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Key West Could Ban Large Cruise Ships

by SharonKurheg

Key West has put a referendum on its November ballot that would limit the size of cruise ships that could call on the city’s port.

In the month since the coronavirus pandemic began, a group of Key West citizens formed the Key West Committee for Cleaner, Safer Ships. Their goal is to decrease the size and number of ships that are allowed to visit Key West each year. In turn, they say it would help decrease the spread of coronavirus on the island, as well as to help with the negative environment impact of cruise ships.

The organization did a case study, which pointed out:

Cruise ships are a risk to public health:

  • Centers for Disease Control (CDC) found cruise ship-linked cases of Covid-19 accounted for 17% all known cases in the U.S. during February and March.

  • 12% of all Covid-19 cases in Australia came from a single cruise ship, Carnival’s Ruby Princess.

  • Key West now allows more than 390 cruise ships every year, over 10,000 passengers and crew per day, for a total of more than 1.2 million people annually.

  • Lower Keys Medical Center is licensed for only 176 beds, and maintains only 7 ICU beds

Cruise ships threaten the environment:

  • Cruise ships are 1% of global shipping but generate 25% of all waste.

  • Cruise ships create silt clouds around the area’s reef that threaten the survival of juvenile corals.

  • Carnival was fined $40 million for dumping plastics and oily discharges in 2016 and put on probation. They violated probation by falsifying records and were fined an additional $20 million in 2019.

  • More than 130 Carnival ships docked in Key West in 2019, carrying over 450,000 people.

Cruise ships puts Key West’s economy in jeopardy:

  • More than 50% of Americans say they will avoid crowded destinations until the Covid-19 threat is resolved.

  • “More” cruise ships are no longer “better” in Key West. One cruise ship-imported infection can destroy an entire tourist season for Key West, and permanently damage their safe tourism brand.

  • Cruise ship passengers make up 50% of all tourists in Key West but only 8% of all tourist spending.

  • Cruise ship passengers spend an average of only $32 in Key West vs. $550 by all other tourists. It takes 17 cruise ship passengers to match the spending 1 non-cruise tourist.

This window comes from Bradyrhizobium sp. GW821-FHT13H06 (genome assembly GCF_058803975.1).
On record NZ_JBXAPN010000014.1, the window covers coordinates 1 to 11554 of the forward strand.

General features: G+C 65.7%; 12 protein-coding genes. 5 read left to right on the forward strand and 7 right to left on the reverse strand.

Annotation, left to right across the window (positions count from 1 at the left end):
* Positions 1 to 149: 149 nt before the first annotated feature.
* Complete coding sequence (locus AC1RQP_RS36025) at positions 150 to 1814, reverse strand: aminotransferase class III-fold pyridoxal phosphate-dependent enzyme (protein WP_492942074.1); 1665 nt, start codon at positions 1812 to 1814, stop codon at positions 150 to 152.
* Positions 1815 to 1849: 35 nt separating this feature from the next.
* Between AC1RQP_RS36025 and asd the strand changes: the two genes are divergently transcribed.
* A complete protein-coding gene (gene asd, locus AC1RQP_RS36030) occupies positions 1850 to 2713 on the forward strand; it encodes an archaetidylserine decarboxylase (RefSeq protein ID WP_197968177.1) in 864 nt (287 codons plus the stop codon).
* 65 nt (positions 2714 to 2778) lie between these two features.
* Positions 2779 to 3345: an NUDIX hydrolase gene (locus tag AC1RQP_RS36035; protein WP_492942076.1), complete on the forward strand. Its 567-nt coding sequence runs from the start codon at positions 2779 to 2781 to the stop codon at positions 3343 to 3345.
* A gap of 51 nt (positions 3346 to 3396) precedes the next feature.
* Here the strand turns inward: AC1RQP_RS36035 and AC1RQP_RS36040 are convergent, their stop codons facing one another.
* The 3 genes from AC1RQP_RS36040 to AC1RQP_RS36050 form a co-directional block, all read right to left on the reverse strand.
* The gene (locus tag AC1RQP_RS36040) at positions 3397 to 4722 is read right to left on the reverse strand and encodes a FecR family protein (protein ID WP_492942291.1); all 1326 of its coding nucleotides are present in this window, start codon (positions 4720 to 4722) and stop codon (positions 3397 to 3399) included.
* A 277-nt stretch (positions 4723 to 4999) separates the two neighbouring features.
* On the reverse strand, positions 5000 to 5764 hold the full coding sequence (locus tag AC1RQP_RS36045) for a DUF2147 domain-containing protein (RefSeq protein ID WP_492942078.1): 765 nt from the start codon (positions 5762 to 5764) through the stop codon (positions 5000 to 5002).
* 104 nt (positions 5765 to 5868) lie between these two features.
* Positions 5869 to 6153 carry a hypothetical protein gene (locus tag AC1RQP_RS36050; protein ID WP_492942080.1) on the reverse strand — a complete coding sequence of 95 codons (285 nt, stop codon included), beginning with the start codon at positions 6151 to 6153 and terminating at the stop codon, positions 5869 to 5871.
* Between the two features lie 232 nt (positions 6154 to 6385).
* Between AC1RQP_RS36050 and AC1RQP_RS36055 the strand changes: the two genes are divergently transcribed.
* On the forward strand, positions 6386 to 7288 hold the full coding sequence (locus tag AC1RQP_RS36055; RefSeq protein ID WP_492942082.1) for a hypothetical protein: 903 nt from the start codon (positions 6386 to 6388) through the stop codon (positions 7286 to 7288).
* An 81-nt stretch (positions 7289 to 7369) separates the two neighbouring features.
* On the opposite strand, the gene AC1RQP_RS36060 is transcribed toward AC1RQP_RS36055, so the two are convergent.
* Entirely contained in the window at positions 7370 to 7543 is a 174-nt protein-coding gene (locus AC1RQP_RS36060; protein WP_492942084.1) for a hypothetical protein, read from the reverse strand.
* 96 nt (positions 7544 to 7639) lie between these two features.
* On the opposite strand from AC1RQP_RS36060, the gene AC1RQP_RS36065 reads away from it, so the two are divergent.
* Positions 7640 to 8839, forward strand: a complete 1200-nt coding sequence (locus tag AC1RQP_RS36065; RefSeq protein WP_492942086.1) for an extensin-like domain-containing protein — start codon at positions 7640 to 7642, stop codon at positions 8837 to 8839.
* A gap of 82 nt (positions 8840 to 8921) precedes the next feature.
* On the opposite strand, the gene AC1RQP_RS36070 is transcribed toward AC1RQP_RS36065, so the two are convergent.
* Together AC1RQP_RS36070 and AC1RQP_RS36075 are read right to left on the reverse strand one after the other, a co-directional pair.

Three proposed amendments on the ballot would:

  • Limit the number of passengers disembarking from cruise ships to a total of 1500 people per day
  • Restrict the size of ships that can dock on the island to those with a capacity of no more than 1300 people
  • prioritize ships with “better” environmental and public health records

Not even the smallest of the major cruise lines’ ships would “fit” the proposed numbers the referendum is calling for. For example, Royal Caribbean’s smallest ship, Empress of The Seas, can hold 1,840 passengers. The Carnival Fascination holds 2,634. The Disney Magic can accommodate 2,713.

Of course, the issue is divisive and pits business owners and employees, who depend on passengers’ claimed $32 each, against those who are more concerned about the environment and the health and safety of the island’s people.

I guess we’ll see what happens when they vote in November.

Feature Photo: Common Domain

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This post first appeared on Your Mileage May Vary

4 comments

g-flyer July 17, 2020 - 4:44 pm

I grew up in South Florida, and fondly remember Key West before it became a major cruise port. It was a quirky little place, with a lot of character, and even more characters. When the big boats started coming – mid-1990s, I think, change was quick and unforgiving. Rents went up, and everything became a bit more like everywhere else. I rather miss the old community, and hope very much that this referendum passes, as I suspect it will.

Reply
Christian July 17, 2020 - 5:51 pm

+1. It’s sad to see the changes that have occurred over the years in Key West.

Reply
Denise July 19, 2020 - 7:27 am

I understand key west dilemma perhaps limiting the ship size so not too many ships stop.there is ok. That was my first cruise ever a stop in key west. Ww fell in Love with that little town and try o get back every couple of years. If it were not for that cruise is would not have known about all the fun beautiful things key west has to offer.

Reply
Renee Scattergood July 23, 2020 - 1:09 pm

I also discovered Key West via a cruise ship. I can promise you I spend lots of money there that day. We’ve also since, went back numerous times on our own. Maybe they would be better served to say like 1500 tourist at a time off the ships. Not stop them entirely. Just a thought.

Reply

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